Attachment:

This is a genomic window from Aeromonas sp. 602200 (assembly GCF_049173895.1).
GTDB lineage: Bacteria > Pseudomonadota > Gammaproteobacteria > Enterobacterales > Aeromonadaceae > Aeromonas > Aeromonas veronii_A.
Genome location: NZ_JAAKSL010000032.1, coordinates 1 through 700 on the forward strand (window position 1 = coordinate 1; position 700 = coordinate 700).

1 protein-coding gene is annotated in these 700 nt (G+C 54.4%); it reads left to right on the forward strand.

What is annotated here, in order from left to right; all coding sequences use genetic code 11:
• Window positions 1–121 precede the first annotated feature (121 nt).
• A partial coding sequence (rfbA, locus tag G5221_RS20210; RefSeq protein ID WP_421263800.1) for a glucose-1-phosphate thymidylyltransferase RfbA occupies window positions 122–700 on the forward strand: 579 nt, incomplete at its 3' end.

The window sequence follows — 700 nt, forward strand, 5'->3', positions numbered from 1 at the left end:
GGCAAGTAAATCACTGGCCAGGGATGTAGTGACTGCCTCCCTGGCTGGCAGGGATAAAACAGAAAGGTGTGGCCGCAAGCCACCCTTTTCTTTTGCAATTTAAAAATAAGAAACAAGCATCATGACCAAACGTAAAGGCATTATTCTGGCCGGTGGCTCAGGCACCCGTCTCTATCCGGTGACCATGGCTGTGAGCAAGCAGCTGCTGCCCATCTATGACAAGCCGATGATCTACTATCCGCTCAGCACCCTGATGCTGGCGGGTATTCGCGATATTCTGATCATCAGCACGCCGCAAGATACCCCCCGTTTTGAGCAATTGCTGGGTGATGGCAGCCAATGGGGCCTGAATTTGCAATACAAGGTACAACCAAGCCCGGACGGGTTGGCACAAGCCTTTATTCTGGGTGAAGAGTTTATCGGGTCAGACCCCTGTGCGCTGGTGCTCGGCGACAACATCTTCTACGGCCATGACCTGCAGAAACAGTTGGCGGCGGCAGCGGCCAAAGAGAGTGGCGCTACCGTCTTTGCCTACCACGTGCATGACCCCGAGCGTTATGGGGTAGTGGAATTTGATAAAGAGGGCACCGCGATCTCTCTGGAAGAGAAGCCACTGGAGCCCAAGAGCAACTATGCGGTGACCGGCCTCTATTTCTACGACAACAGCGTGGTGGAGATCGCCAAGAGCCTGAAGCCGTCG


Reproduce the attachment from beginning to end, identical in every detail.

This is a genomic window from Aeromonas sp. 602200 (assembly GCF_049173895.1).
GTDB lineage: Bacteria > Pseudomonadota > Gammaproteobacteria > Enterobacterales > Aeromonadaceae > Aeromonas > Aeromonas veronii_A.
Genome location: NZ_JAAKSL010000032.1, coordinates 1 through 700 on the forward strand (window position 1 = coordinate 1; position 700 = coordinate 700).

1 protein-coding gene is annotated in these 700 nt (G+C 54.4%); it reads left to right on the forward strand.

What is annotated here, in order from left to right; all coding sequences use genetic code 11:
• Window positions 1–121 precede the first annotated feature (121 nt).
• A partial coding sequence (rfbA, locus tag G5221_RS20210; RefSeq protein ID WP_421263800.1) for a glucose-1-phosphate thymidylyltransferase RfbA occupies window positions 122–700 on the forward strand: 579 nt, incomplete at its 3' end.

The window sequence follows — 700 nt, forward strand, 5'->3', positions numbered from 1 at the left end:
GGCAAGTAAATCACTGGCCAGGGATGTAGTGACTGCCTCCCTGGCTGGCAGGGATAAAACAGAAAGGTGTGGCCGCAAGCCACCCTTTTCTTTTGCAATTTAAAAATAAGAAACAAGCATCATGACCAAACGTAAAGGCATTATTCTGGCCGGTGGCTCAGGCACCCGTCTCTATCCGGTGACCATGGCTGTGAGCAAGCAGCTGCTGCCCATCTATGACAAGCCGATGATCTACTATCCGCTCAGCACCCTGATGCTGGCGGGTATTCGCGATATTCTGATCATCAGCACGCCGCAAGATACCCCCCGTTTTGAGCAATTGCTGGGTGATGGCAGCCAATGGGGCCTGAATTTGCAATACAAGGTACAACCAAGCCCGGACGGGTTGGCACAAGCCTTTATTCTGGGTGAAGAGTTTATCGGGTCAGACCCCTGTGCGCTGGTGCTCGGCGACAACATCTTCTACGGCCATGACCTGCAGAAACAGTTGGCGGCGGCAGCGGCCAAAGAGAGTGGCGCTACCGTCTTTGCCTACCACGTGCATGACCCCGAGCGTTATGGGGTAGTGGAATTTGATAAAGAGGGCACCGCGATCTCTCTGGAAGAGAAGCCACTGGAGCCCAAGAGCAACTATGCGGTGACCGGCCTCTATTTCTACGACAACAGCGTGGTGGAGATCGCCAAGAGCCTGAAGCCGTCG